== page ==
Understanding Monetary Policy – By Prof. Simply Simple <ul><li>The Monetary Policy is the policy statement, announced annually in April, but reviewed four times a year at the end of each quarter, through which the Reserve Bank of India seeks to ensure price stability for the economy. </li></ul><ul><li>Its constituents include - money supply, interest rates and the inflation. In banking and economic terms, money supply is referred to as M3 - which indicates the level (stock) of legal currency in the economy. </li></ul>
Besides… <ul><li>The RBI also announces norms for the banking and financial sector and the institutions which are governed by it. </li></ul><ul><li>These financial institutions include: </li></ul><ul><ul><li>Banks, </li></ul></ul><ul><ul><li>Financial institutions, </li></ul></ul><ul><ul><li>Non-banking financial institutions, </li></ul></ul><ul><ul><li>Nidhis and primary dealers (money markets) </li></ul></ul><ul><ul><li>Dealers in the foreign exchange (forex) market. </li></ul></ul>
How is the Monetary Policy different from the Fiscal Policy? <ul><li>The Monetary Policy is different from Fiscal Policy as the former brings about a change in the economy by changing money supply and interest rates, whereas the latter is a broader tool with the Government. </li></ul><ul><li>The Fiscal Policy can be used to overcome recession and control inflation. It may be defined as a deliberate change in Government revenue and expenditure to influence the level of national output and prices. </li></ul>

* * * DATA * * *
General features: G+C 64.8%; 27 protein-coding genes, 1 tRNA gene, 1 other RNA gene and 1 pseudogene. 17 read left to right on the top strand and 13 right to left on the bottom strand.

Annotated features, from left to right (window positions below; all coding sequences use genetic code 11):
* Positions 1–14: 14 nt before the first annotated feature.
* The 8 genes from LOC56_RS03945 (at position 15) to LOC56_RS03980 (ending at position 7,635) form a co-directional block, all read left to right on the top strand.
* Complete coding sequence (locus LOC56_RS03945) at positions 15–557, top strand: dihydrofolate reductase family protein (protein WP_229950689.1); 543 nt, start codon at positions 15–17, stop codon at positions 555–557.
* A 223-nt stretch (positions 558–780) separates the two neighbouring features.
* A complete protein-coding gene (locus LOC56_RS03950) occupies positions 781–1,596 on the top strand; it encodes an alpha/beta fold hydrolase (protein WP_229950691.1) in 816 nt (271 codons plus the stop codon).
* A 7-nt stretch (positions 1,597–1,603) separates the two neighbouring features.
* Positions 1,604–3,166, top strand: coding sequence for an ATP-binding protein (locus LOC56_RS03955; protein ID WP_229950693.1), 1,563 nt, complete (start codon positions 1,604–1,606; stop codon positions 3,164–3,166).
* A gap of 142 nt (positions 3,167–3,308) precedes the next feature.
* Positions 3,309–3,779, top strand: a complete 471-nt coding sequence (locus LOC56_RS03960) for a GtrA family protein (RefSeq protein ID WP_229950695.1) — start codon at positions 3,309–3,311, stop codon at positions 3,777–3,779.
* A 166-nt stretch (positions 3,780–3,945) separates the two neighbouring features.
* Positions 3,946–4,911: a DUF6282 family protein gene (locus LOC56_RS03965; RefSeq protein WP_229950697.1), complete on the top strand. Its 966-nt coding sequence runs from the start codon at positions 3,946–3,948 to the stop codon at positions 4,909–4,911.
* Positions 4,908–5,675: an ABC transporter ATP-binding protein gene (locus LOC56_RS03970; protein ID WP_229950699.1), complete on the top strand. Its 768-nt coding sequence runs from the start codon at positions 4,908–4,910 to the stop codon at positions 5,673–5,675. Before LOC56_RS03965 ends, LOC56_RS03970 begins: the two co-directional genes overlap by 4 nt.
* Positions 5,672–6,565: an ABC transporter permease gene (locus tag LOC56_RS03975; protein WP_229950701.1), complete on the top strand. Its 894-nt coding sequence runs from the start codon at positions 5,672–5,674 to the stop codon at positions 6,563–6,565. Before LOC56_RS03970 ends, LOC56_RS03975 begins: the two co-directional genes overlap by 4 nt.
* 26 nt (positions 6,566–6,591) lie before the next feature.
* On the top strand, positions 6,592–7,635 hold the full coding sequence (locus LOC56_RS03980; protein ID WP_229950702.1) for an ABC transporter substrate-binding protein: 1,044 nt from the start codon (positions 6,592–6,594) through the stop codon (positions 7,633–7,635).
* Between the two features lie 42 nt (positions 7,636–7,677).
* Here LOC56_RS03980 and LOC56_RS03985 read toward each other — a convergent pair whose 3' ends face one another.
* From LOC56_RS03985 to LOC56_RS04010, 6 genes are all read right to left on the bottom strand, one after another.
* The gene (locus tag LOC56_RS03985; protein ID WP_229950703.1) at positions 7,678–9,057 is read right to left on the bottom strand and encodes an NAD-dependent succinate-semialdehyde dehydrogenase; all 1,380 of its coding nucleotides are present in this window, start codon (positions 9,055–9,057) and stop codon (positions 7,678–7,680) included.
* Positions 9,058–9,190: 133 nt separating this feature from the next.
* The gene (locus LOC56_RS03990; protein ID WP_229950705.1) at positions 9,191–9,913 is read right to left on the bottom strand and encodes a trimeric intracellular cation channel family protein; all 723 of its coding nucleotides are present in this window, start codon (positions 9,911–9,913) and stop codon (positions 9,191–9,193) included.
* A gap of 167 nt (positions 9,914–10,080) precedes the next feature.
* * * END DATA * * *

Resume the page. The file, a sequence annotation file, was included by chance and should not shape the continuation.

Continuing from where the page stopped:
<ul><li>For instance, the Government can reduce its expenditures or raise taxes during inflationary times. </li></ul><ul><li>Fiscal policy aims at changing aggregate demand by suitable changes in government spending and taxes. </li></ul><ul><li>The annual Union Budget showcases the Government's Fiscal Policy. </li></ul>
What are the objectives of the Monetary Policy? <ul><li>The objectives are to maintain price stability and ensure adequate flow of credit to the productive sectors of the economy. </li></ul><ul><li>Stability for the national currency (after looking at prevailing economic conditions), growth in employment and income are also looked into. </li></ul><ul><li>The monetary policy affects the financial markets through short-term quarterly implications as it is reviewed four times a year. </li></ul>
OK…but how does the Monetary Policy impact me? <ul><li>In recent years, the policy has gained in importance due to announcements of the interest rates, which impact our lives. </li></ul><ul><li>Over the past few years, the RBI Governor has preferred not to wait for the Monetary Policy (which is annual) to announce a revision in interest rates and these revisions have been made (in the quarterly reviews) as & when the situation arises. </li></ul>
<ul><li>The RBI Governor has taken a firm stand on fighting inflation in his latest monetary policy statement. </li></ul><ul><li>It announces that the repo rate be increased by 50 basis points from 8.5 per cent to 9 per cent and the cash reserve ratio by 25 basis points to 9 per cent with effect from the fortnight beginning August 30, 2008. </li></ul><ul><li>At this juncture, the Governor admits the realistic policy endeavour would be to bring down inflation from the current level of 12 per cent to a range of 7 per cent by March 2009. </li></ul>To Sum Up
<ul><li>Hope you have now understood the concept of </li></ul><ul><li>Monetary Policy </li></ul>In case of any query, please e-mail [email_address]
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